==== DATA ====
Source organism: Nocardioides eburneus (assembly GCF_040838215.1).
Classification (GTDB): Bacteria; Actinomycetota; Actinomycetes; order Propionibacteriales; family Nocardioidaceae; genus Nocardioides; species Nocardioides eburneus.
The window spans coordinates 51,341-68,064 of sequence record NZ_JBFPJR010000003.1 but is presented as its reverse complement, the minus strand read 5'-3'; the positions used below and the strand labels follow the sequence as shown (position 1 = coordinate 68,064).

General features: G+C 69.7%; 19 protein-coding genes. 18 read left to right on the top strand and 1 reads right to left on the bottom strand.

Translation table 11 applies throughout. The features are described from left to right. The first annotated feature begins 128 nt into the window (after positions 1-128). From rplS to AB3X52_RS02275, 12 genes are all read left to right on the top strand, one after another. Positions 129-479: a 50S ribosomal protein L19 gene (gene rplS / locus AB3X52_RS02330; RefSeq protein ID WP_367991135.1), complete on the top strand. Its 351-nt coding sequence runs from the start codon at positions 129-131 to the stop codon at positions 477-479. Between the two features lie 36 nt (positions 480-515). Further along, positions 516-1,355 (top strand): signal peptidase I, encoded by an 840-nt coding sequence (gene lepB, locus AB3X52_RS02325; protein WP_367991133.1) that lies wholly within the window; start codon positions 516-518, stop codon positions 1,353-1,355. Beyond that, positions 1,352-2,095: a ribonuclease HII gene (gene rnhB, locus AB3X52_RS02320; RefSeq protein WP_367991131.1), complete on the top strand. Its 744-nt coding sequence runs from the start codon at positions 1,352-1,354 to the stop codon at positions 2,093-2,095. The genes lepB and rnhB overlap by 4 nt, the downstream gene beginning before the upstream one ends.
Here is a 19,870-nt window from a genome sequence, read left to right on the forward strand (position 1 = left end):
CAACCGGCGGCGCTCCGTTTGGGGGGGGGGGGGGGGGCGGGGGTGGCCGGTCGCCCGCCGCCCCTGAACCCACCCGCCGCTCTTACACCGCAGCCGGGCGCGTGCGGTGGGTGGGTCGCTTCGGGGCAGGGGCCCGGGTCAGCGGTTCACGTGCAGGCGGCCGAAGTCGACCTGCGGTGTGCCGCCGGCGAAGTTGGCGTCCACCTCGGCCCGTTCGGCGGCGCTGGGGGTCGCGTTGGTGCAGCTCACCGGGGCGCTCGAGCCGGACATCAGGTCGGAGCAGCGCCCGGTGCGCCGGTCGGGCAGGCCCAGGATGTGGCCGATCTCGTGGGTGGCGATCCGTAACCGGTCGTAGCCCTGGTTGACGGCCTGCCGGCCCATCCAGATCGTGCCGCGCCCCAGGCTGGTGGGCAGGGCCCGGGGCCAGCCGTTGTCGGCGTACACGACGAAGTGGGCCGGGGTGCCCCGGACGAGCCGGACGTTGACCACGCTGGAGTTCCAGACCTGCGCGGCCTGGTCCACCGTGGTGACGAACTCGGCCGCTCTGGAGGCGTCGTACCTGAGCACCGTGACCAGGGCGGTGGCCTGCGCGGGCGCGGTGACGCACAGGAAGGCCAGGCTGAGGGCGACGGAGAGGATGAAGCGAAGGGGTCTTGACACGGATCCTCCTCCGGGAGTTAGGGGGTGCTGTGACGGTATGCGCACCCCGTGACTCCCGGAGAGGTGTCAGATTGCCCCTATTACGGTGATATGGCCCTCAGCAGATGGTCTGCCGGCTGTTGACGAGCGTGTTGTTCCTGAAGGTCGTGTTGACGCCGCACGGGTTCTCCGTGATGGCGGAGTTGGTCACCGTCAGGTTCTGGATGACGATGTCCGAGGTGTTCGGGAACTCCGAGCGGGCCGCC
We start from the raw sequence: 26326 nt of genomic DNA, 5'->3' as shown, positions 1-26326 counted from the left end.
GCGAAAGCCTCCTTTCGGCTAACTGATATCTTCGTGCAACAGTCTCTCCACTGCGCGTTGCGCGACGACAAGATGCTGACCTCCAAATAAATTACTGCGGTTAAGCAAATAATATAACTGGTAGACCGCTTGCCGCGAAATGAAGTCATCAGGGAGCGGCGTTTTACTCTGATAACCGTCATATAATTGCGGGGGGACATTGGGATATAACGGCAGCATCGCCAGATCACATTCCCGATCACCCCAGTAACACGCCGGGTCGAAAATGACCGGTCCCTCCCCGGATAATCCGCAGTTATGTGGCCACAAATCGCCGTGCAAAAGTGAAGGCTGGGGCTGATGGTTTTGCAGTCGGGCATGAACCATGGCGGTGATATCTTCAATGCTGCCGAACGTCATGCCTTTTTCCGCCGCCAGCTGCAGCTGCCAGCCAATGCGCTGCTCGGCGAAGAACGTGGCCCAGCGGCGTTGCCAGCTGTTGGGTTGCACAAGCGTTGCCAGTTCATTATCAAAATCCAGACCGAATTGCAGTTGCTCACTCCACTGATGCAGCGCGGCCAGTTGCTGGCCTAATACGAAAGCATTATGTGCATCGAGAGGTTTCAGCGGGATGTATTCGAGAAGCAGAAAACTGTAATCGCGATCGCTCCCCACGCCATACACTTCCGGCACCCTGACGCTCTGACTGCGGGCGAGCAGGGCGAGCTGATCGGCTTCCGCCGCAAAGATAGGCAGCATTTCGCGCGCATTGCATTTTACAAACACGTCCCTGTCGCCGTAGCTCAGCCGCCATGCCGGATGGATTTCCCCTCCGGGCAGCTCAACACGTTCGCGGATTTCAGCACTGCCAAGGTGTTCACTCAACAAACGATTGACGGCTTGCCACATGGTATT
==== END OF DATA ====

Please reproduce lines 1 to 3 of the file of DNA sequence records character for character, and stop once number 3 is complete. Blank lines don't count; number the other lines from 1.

Source organism: Nocardioides eburneus (assembly GCF_040838215.1).
Classification (GTDB): Bacteria; Actinomycetota; Actinomycetes; order Propionibacteriales; family Nocardioidaceae; genus Nocardioides; species Nocardioides eburneus.
The window spans coordinates 51,341-68,064 of sequence record NZ_JBFPJR010000003.1 but is presented as its reverse complement, the minus strand read 5'-3'; the positions used below and the strand labels follow the sequence as shown (position 1 = coordinate 68,064).